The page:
I want to torch the Mickey Mouse Clubhouse.
Generally, I’d never consider resorting to violence when it comes to cartoon characters, but having repeatedly watched several mind-numbing episodes of the Disney Channel show, I think my desire might be justified.
I’m not a big television viewer. I pretty much stick with movies, hockey and Charm School. (Yes, I’m kidding about that last one.) It’s not that I’m anti-television or a TV snob, it’s just not how I prefer to spend my limited free time. When I was growing up, my parents watched every program that featured gun fire, and I suspect I developed some type of cop-show burnout because of it. Bernadette watches “24” but has banned me from the family room when it’s on because she’s tired of hearing me criticize Jack Bauer for not shooting out the tires of the weekly getaway car.
With Penelope, Bernadette and I limit the amount of time (one hour maximum per day) and the television programs that our daughter watches. In fact, the only three shows we allow her to view are Sesame Street, Little Einsteins and the Mickey Mouse Clubhouse.
Recently, Penelope and I sat down to watch “Mickey’s Camp Out” before bedtime. Perhaps it’s an unhealthy dose of cynicism that impels me to look for veiled messages in seemingly innocuous cartoons, but I noticed something peculiar.
To earn “Mickey Mouse Clubhouse Campout Badges” the gang — which consists of Mickey and Minnie Mouse, Donald and Daisy Duck, Goofy and Pluto — must travel to a park and set up a tent. Now, I was confused right off the bat because if it’s Mickey Mouse’s Clubhouse then who is giving out the badges? Is Mickey a puppet master who gets a rise out of jerking his friends around? Or is there a mysterious hidden power lurking behind the clubhouse pulling the strings?
The gang travels to the park, and Herr Mickey figures out sleeping arrangements. Since there are three tents and six campers, they break into groups of two. Donald Duck is immediately pissed off because he has to share a tent with Goofy. Now I suspect Donald is upset for two reasons. First, if there’s one clubhouse member who’s gay* it’s Goofy, and Donald isn’t wearing any pants. Second, I’m convinced Donald’s got some Shunga erotic massage oil and a mojo bag hidden in his cap, and he’s got his beady little eyes fixed on Daisy. But naturally, Mickey the Killjoy puts Minnie and Daisy together. A sexually frustrated Donald storms off by his lonesome, refusing to bunk with Goofy.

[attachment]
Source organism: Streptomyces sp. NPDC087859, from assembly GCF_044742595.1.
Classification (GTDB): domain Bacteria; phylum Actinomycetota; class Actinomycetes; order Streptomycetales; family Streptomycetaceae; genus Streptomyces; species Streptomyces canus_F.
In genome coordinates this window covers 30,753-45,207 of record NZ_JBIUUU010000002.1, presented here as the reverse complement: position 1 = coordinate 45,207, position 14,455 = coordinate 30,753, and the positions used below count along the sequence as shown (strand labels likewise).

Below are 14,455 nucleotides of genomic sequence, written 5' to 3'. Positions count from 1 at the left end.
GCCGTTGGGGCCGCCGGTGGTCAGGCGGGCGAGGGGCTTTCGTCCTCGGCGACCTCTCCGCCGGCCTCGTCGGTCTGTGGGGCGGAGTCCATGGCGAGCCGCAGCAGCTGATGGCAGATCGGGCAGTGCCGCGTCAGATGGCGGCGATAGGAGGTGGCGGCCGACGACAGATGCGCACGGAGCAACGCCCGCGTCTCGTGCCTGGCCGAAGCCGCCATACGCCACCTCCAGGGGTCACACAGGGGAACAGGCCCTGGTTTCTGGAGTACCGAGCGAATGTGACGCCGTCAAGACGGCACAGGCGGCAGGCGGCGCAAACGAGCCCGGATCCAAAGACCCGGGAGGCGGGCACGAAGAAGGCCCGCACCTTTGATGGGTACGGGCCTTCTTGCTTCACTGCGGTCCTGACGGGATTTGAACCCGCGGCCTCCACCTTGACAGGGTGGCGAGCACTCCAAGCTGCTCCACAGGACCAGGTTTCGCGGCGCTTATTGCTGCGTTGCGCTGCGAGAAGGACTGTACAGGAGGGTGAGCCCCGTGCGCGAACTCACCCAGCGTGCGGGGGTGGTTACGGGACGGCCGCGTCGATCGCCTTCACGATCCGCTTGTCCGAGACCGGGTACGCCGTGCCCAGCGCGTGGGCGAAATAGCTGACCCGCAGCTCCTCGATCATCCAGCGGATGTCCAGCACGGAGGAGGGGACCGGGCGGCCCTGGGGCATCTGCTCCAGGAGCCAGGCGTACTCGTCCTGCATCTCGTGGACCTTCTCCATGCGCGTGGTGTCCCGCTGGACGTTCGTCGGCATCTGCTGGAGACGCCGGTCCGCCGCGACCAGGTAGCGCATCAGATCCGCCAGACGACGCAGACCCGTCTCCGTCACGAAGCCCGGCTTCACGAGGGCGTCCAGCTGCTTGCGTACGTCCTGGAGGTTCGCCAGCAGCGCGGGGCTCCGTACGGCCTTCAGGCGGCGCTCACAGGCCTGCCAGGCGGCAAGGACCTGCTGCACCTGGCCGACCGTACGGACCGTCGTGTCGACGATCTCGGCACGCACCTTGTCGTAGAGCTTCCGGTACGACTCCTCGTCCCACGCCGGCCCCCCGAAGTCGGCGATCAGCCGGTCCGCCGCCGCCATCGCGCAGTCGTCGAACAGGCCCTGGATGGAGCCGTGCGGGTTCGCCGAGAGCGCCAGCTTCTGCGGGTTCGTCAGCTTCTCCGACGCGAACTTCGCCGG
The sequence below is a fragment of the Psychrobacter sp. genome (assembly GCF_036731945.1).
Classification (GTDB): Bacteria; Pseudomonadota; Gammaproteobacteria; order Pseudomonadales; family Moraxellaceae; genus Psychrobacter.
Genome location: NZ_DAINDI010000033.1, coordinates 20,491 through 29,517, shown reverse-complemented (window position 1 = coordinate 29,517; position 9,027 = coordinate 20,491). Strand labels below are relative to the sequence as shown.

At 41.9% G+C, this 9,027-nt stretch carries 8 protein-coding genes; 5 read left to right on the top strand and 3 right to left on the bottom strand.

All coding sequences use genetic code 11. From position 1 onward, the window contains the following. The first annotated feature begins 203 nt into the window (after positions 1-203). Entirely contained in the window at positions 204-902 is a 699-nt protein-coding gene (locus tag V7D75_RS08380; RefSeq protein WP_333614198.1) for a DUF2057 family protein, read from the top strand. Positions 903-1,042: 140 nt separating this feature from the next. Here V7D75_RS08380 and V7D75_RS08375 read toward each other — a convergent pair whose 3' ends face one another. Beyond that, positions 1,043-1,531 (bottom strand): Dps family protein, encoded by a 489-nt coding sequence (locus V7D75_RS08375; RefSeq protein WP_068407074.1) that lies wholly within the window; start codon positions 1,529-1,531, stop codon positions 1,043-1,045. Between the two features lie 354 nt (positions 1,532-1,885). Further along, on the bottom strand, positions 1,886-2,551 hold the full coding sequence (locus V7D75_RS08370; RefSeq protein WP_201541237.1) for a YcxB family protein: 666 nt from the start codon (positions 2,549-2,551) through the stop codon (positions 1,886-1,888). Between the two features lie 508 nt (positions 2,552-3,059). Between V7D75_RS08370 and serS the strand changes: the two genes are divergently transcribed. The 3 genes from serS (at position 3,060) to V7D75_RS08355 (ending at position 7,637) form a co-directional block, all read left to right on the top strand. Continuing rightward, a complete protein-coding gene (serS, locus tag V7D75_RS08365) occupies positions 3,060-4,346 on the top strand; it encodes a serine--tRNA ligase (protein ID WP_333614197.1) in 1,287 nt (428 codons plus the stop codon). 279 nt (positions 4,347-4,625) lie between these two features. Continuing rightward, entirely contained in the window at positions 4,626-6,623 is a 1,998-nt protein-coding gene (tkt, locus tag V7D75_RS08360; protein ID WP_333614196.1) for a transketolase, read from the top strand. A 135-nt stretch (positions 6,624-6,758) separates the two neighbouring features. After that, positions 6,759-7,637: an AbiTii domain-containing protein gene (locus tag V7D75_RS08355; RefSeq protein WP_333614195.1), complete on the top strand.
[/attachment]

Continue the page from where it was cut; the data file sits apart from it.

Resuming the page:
Now, on each episode Mickey has a device at his disposal called a “toodles,” which contains four Mouseketools to help him out of a jam. For example, he’ll have a fishing rod with a hand on the end of it, or a set of keys or an ice cream cone that he’ll use to plug a leaky boat (yea, like that’s gonna work). I’m not exactly sure what kind of lessons in responsibility and preparedness are being taught here, but I’m Mickey Mouse clueless when it comes to these matters. Actually, I would have loved a “toodles” when I was in college as long as it contained beer, pizza, cigarettes and truck-stop speed. (Note to my sister: If you are going to pass this blog along to our parents, please excise this paragraph. Actually, maybe it’s best if we keep this one to ourselves.)
Anyway, long story short: All the tents except Donald’s meets some tragedy, so everyone is forced to bunk in Donald’s crib. Donald, of course, is as happy as a Porky Pig in mud because he’s hoping to take Daisy on a ride to his magic kingdom.
But, I bet things don’t end as Donald hopes. Daisy’s the smartest egg in the clubhouse. In another episode, Daisy, Mickey, Pluto and Goofy travel to Mars to meet a character as annoying as Mickey Mouse: Yep, it’s Martian Mickey Mouse. For some reason they bypass Daisy and elect Goofy to captain the ship. I was thoroughly incensed and clamored about sexual discrimination. I mean who picks Goofy to run anything! Granted this country elected Goofy president twice, but I expect my animation writers to be smarter than your average voter.
I think Donald would have better luck with Minnie, but I’m not sure how the whole mouse-on-duck love thing would work. Species rightfully tend to stick together. Even in that crappy song by America from the 1970s, it was: “Muskrat, Muskrat candlelight.” You didn’t hear them singing: “Muskrat, Hermit Crab candlelight.”
Besides, if I were Donald I wouldn’t trust Minnie. I’d never trust a woman who owns only one pair of shoes and those are two sizes too big for her feet.
The other cartoon Penelope watches is “Little Einsteins.” Each episode features a piece of art by, say, Monet or Degas, and a classical composition by Mozart or Beethoven. That idea for the show I find clever, but I’m not so sure sometimes about the brain power of the four Little Einsteins. The kids travel around in a rocket ship which they never fly when they get stuck in a jam. For example, they’ll have to find a missing puppet in a maze and rather than fly over the maze, they’ll drive around in it. So, I have a hard time thinking of these kids as a couple of Einsteins. Then again, I guess no one would let their children watch a show called “Little Dumbasses.”
Look, I realize I’m watching these shows through the immature eyes of an adult, but would these Einsteins have had a prayer if confronted with the likes of Dick Dastardly and Muttley? I doubt it. But what do I know? Thanks to Martin Zellar, I still think Lancelot Link could have captured Osama bin Laden five years ago.